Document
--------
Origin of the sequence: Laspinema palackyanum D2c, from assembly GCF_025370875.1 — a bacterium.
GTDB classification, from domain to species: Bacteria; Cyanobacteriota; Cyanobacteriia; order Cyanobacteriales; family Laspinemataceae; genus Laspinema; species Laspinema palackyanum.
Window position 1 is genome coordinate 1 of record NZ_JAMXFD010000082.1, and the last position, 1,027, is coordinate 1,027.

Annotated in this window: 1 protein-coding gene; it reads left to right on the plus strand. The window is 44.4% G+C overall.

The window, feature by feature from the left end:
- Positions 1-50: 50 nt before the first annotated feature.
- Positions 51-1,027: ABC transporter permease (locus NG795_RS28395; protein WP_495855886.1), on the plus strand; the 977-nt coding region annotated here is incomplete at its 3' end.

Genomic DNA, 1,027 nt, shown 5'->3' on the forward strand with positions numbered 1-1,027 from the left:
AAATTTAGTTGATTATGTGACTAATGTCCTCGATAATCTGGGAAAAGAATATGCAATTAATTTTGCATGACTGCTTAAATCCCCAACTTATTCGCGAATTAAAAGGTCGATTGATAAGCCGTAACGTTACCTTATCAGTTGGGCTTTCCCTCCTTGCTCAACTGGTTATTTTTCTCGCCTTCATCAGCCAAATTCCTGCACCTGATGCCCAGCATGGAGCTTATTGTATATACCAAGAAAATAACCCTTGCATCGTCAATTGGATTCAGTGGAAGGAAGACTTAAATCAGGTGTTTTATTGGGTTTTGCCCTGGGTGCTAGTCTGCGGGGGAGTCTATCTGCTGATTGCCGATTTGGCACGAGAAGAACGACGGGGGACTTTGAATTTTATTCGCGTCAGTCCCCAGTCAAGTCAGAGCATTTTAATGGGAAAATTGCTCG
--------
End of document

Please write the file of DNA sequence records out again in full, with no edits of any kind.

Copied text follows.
Origin of the sequence: Laspinema palackyanum D2c, from assembly GCF_025370875.1 — a bacterium.
GTDB classification, from domain to species: Bacteria; Cyanobacteriota; Cyanobacteriia; order Cyanobacteriales; family Laspinemataceae; genus Laspinema; species Laspinema palackyanum.
Window position 1 is genome coordinate 1 of record NZ_JAMXFD010000082.1, and the last position, 1,027, is coordinate 1,027.

Annotated in this window: 1 protein-coding gene; it reads left to right on the plus strand. The window is 44.4% G+C overall.

The window, feature by feature from the left end:
- Positions 1-50: 50 nt before the first annotated feature.
- Positions 51-1,027: ABC transporter permease (locus NG795_RS28395; protein WP_495855886.1), on the plus strand; the 977-nt coding region annotated here is incomplete at its 3' end.

Genomic DNA, 1,027 nt, shown 5'->3' on the forward strand with positions numbered 1-1,027 from the left:
AAATTTAGTTGATTATGTGACTAATGTCCTCGATAATCTGGGAAAAGAATATGCAATTAATTTTGCATGACTGCTTAAATCCCCAACTTATTCGCGAATTAAAAGGTCGATTGATAAGCCGTAACGTTACCTTATCAGTTGGGCTTTCCCTCCTTGCTCAACTGGTTATTTTTCTCGCCTTCATCAGCCAAATTCCTGCACCTGATGCCCAGCATGGAGCTTATTGTATATACCAAGAAAATAACCCTTGCATCGTCAATTGGATTCAGTGGAAGGAAGACTTAAATCAGGTGTTTTATTGGGTTTTGCCCTGGGTGCTAGTCTGCGGGGGAGTCTATCTGCTGATTGCCGATTTGGCACGAGAAGAACGACGGGGGACTTTGAATTTTATTCGCGTCAGTCCCCAGTCAAGTCAGAGCATTTTAATGGGAAAATTGCTCG